Marc Mauer, executive director of the Sentencing Project, a nonprofit advocacy group for criminal justice, said ex-inmates are generally ignored when it comes to voting.  "There simply isn't a lot of encouragement for them to even register," said Mauer.  "If we believe everyone should vote, we shouldn't put character conditions on it."

October 25, 2012 in Collateral consequences, Criminal Sentences Alternatives, Scope of Imprisonment | Permalink | Comments (14) | TrackBack

"An odd conservative split on Propositions 34 and 36"

The title of this post is the headline of this notable new piece in the Los Angeles Times, and here is how it starts:

A fascinating dichotomy has emerged between the two criminal justice initiatives on the Nov. 6 California ballot.  Both are aimed at reducing harsh sentences and thus saving the state money, yet one has attracted support from conservatives and is expected to win handily, while the other is opposed widely by conservatives and trailing in the polls.  Why?

Proposition 36, which would tweak the state's three-strikes sentencing law by making it less likely that third-strikers who commit minor crimes end up with life terms, has been endorsed by Republican law-and-order types such as L.A. County Dist. Atty.  Steve Cooley, and such GOP heavy-hitters as tax watchdog Grover Norquist of Americans for Tax Reform.  Bipartisan support for the measure probably explains why its passage is all but assured.  A USC Dornsife/Los Angeles Times poll last month found 66% of voters supporting the measure with only 20% opposed, and although other surveys have pegged the race as a closer call, none have shown a margin of less than 2-to-1 in favor of the initiative.

That's a sharp contrast with Proposition 34, which would replace the state's death penalty with a sentence of life without the possibility of parole.  The USC/Times poll found it trailing 38% to 51%.  And while it does have some conservative backers, they're not as influential as those supporting Proposition 36.  Perhaps the most prominent is Don Heller, a Republican prosecutor who drafted the ballot initiative that reinstated California's death penalty in 1978 but who now thinks it was a terrible mistake.  The overwhelming majority of Proposition 34's supporters are Democrats or liberal organizations such as the American Civil Liberties Union.  A Field Poll last month found that 50% of Democrats support it, but only 23% of Republicans.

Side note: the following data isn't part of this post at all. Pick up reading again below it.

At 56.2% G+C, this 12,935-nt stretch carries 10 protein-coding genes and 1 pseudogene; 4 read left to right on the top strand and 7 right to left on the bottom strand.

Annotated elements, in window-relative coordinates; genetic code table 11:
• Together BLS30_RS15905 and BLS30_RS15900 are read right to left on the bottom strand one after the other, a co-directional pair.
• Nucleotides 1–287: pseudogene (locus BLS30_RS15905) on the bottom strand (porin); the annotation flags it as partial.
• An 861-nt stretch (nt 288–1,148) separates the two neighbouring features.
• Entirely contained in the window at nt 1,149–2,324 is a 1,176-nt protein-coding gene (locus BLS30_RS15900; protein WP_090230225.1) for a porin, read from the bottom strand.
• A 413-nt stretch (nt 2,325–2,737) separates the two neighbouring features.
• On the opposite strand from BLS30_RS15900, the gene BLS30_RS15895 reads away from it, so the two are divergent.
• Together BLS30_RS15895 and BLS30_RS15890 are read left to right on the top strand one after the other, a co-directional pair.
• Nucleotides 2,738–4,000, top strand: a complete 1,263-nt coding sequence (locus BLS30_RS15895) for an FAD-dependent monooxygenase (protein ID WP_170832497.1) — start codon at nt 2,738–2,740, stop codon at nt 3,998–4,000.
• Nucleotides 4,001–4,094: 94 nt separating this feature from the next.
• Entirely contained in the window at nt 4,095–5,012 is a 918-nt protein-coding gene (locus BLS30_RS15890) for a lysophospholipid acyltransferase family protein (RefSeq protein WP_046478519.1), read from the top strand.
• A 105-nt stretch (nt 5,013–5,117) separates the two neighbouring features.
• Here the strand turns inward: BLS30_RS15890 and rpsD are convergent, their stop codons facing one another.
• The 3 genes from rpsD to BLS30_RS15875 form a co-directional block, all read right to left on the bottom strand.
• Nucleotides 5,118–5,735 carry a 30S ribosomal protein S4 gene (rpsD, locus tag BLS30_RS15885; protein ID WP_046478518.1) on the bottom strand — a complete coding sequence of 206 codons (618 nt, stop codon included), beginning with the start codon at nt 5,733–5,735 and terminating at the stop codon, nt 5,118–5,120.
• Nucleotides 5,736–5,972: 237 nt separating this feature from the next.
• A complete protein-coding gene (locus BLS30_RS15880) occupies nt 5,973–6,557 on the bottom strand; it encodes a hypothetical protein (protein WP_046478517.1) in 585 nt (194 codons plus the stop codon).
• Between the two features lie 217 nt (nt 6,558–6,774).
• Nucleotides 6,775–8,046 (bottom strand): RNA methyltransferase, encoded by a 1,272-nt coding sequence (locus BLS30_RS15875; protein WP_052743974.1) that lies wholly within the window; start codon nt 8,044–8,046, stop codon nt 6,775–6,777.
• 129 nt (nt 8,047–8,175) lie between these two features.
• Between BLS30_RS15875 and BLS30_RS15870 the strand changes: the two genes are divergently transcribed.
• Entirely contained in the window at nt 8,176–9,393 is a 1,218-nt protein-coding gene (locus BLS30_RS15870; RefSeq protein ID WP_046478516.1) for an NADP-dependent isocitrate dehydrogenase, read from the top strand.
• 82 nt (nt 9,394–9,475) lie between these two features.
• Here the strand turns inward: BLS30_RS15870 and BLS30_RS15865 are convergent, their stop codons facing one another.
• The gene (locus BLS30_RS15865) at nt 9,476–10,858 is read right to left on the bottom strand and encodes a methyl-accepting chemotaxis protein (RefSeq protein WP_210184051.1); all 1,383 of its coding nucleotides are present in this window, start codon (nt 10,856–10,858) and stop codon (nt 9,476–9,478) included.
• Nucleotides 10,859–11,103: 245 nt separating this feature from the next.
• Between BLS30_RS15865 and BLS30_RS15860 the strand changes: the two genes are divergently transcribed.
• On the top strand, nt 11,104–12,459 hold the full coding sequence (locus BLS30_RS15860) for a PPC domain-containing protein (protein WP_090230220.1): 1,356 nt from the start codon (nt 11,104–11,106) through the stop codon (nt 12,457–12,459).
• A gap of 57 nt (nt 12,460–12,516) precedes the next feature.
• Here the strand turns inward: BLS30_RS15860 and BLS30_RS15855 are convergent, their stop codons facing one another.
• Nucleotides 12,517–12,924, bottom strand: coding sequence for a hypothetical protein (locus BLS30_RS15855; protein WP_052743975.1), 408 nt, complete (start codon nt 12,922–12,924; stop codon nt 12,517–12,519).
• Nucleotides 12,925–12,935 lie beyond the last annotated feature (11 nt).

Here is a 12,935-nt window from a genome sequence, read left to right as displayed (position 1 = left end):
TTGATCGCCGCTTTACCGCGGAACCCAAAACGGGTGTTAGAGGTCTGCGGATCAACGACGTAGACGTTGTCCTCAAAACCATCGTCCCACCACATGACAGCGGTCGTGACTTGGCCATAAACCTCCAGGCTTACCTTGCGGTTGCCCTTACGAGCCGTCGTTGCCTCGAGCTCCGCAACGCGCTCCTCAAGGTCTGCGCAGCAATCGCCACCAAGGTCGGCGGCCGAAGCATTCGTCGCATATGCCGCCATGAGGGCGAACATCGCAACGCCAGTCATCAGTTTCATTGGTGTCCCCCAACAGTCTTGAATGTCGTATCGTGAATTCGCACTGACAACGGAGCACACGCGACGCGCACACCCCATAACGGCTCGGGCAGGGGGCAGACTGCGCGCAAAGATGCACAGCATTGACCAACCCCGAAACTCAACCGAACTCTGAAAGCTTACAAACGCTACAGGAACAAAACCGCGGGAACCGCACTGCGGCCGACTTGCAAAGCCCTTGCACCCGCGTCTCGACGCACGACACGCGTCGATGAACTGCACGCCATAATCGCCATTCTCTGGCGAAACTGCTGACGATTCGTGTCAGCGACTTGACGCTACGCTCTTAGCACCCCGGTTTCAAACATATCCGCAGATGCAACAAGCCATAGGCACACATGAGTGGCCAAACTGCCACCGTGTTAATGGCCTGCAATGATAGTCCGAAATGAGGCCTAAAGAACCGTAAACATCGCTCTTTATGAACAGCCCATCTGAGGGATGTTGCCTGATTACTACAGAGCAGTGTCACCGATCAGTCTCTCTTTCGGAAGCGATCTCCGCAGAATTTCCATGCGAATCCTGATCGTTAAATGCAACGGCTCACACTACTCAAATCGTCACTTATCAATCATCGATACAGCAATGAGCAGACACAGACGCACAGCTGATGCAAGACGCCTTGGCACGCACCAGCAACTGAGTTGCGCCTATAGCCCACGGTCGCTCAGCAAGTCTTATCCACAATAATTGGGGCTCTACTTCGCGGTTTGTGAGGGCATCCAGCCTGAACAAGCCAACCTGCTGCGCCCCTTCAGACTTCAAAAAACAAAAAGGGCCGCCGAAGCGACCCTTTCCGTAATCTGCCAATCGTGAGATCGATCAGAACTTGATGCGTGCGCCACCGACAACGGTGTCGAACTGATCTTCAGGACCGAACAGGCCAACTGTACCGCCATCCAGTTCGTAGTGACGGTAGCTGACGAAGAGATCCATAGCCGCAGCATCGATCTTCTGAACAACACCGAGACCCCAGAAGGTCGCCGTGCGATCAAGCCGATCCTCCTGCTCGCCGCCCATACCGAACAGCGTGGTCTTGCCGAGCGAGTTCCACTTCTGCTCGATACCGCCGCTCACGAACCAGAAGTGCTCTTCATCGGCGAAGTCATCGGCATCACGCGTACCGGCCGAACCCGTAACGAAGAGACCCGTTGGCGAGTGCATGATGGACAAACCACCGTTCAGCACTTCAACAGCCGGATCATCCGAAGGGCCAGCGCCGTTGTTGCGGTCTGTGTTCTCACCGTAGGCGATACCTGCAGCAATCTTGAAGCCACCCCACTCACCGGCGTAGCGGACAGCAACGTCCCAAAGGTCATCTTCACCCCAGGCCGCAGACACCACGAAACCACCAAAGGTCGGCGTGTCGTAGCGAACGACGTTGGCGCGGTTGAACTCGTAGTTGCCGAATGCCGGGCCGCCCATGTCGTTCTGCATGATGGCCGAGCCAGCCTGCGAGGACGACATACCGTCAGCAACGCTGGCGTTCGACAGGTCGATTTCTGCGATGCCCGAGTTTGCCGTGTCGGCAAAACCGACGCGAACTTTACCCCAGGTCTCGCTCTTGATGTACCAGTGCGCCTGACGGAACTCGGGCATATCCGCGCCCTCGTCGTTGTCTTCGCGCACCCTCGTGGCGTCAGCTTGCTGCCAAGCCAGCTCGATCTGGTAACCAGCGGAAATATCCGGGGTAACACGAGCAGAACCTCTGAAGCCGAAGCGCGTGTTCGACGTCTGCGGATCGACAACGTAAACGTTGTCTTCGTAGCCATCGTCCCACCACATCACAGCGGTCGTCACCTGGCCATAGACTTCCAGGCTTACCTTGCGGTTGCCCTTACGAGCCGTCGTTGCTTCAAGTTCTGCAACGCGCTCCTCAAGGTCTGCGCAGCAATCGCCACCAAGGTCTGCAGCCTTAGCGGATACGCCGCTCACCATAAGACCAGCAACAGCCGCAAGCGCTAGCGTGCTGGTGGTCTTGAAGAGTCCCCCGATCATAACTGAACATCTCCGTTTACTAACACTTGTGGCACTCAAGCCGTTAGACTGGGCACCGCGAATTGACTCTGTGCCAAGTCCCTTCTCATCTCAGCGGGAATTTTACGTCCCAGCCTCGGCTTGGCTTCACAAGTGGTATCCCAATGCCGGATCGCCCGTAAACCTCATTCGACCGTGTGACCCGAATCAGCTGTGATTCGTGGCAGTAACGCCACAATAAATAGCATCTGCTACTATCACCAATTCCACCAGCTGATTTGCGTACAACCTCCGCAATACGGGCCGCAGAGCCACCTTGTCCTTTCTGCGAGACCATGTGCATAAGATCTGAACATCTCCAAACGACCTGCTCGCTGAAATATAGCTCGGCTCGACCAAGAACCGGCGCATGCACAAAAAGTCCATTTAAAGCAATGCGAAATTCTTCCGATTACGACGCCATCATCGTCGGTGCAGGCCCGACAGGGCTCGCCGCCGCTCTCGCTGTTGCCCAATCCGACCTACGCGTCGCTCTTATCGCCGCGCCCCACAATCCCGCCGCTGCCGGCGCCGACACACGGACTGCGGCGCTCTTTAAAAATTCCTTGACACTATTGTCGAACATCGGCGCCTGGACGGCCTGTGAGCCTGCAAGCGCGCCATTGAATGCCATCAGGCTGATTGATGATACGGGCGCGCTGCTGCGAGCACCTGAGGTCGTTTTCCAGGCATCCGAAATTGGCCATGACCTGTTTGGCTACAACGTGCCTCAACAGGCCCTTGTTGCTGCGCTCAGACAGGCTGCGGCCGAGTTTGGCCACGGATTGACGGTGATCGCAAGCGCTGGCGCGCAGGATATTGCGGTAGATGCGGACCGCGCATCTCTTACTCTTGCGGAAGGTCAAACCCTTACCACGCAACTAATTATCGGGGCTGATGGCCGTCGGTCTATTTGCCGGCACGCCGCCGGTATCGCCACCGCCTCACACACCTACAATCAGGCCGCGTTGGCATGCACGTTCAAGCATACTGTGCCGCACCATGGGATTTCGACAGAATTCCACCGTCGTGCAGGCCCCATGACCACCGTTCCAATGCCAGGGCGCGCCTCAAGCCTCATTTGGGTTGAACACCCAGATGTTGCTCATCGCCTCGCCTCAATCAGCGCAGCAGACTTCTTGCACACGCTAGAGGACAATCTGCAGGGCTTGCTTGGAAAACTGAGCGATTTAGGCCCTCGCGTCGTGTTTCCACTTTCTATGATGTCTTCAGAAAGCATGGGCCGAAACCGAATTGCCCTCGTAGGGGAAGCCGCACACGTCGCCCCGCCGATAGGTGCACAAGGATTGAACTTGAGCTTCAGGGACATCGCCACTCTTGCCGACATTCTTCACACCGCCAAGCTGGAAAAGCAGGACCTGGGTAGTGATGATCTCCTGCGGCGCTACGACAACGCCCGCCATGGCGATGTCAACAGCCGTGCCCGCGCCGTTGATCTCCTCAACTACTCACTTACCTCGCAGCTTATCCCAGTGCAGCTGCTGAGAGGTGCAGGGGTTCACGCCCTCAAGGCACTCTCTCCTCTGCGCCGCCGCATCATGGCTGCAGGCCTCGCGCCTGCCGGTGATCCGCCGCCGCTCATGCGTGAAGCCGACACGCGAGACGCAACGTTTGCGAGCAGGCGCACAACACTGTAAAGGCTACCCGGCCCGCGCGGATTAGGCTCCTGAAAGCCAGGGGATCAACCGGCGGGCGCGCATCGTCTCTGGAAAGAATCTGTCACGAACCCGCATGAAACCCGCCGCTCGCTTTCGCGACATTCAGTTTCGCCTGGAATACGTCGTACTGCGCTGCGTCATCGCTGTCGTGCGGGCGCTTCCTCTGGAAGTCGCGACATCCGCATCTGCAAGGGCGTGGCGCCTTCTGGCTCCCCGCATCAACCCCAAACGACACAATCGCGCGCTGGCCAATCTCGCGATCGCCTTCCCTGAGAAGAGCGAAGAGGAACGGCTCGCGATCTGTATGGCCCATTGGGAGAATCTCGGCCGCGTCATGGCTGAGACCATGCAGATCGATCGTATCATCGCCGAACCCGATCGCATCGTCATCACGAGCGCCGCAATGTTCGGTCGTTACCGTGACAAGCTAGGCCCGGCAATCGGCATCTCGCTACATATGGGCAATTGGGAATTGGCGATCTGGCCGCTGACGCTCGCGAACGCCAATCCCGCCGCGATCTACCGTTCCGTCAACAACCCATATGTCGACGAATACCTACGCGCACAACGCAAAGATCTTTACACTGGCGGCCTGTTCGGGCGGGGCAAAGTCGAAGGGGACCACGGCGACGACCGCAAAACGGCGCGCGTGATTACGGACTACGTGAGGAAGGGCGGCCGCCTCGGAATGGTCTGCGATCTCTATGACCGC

What's puzzling about this is that in many ways, the two initiatives are quite similar.  In his statement endorsing Proposition 36, Norquist said: "The Three Strikes Reform Act is tough on crime without being tough on taxpayers.  It will put a stop to wasting hundreds of millions in taxpayers' hard-earned money, while protecting people from violent crime." One could say the exact same thing about Proposition 34, which has not met Norquist's favor.

October 25, 2012 in Death Penalty Reforms, Purposes of Punishment and Sentencing, Scope of Imprisonment, Who Sentences? | Permalink | Comments (4) | TrackBack

Should judges be angry at sentencing?

The question in the title of this post is prompted by this new article by Professor Terry Maroney, titled "Angry Judges."   The interesting article covers a lot more that criminal law and procedure issues, but here is one intriguing passage discussing judicial anger and sentencing:

Judicial anger at criminal sentencing often can be justified as well, and for a similar set of reasons. By the time of sentencing, blameworthy conduct already has been shown. Assuming, as the judge must, the accuracy of that finding, the judge is entitled to respond emotionally to any harm the defendant has caused.  Expressing anger vividly demonstrates to victims and their survivors that they are within the judge’s zone of care. It communicates, in a way that other demonstrations could not, that they are members of the valued community.  It also demonstrates judicial respect for the defendant. As one feels anger only where a human agent has chosen to inflict an unwarranted harm, showing anger reveals the judge’s assessment that the defendant is a fellow human possessed of moral agency.  By using his authoritative position to send moral messages to the wrongdoer, the judge ideally frees others in society from feeling a need to do so themselves, including through vigilante action.